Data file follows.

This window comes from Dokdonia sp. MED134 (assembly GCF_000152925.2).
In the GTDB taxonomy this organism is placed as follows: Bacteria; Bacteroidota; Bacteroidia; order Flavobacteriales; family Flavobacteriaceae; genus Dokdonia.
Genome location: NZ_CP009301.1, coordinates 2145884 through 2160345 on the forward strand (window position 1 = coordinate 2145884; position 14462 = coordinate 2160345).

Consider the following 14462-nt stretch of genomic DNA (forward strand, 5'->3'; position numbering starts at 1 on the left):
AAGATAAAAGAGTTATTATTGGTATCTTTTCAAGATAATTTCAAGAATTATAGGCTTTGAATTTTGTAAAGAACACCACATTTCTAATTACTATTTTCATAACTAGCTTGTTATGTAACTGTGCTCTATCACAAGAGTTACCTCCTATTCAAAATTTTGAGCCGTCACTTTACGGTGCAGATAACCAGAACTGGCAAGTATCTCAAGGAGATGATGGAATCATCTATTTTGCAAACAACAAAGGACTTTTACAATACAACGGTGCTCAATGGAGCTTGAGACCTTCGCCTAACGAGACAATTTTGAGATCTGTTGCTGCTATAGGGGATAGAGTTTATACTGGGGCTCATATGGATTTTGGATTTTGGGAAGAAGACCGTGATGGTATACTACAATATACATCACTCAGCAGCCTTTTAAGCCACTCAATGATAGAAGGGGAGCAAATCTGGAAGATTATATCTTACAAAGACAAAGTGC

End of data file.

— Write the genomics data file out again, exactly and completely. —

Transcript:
This window comes from Dokdonia sp. MED134 (assembly GCF_000152925.2).
In the GTDB taxonomy this organism is placed as follows: Bacteria; Bacteroidota; Bacteroidia; order Flavobacteriales; family Flavobacteriaceae; genus Dokdonia.
Genome location: NZ_CP009301.1, coordinates 2145884 through 2160345 on the forward strand (window position 1 = coordinate 2145884; position 14462 = coordinate 2160345).

Consider the following 14462-nt stretch of genomic DNA (forward strand, 5'->3'; position numbering starts at 1 on the left):
AAGATAAAAGAGTTATTATTGGTATCTTTTCAAGATAATTTCAAGAATTATAGGCTTTGAATTTTGTAAAGAACACCACATTTCTAATTACTATTTTCATAACTAGCTTGTTATGTAACTGTGCTCTATCACAAGAGTTACCTCCTATTCAAAATTTTGAGCCGTCACTTTACGGTGCAGATAACCAGAACTGGCAAGTATCTCAAGGAGATGATGGAATCATCTATTTTGCAAACAACAAAGGACTTTTACAATACAACGGTGCTCAATGGAGCTTGAGACCTTCGCCTAACGAGACAATTTTGAGATCTGTTGCTGCTATAGGGGATAGAGTTTATACTGGGGCTCATATGGATTTTGGATTTTGGGAAGAAGACCGTGATGGTATACTACAATATACATCACTCAGCAGCCTTTTAAGCCACTCAATGATAGAAGGGGAGCAAATCTGGAAGATTATATCTTACAAAGACAAAGTGC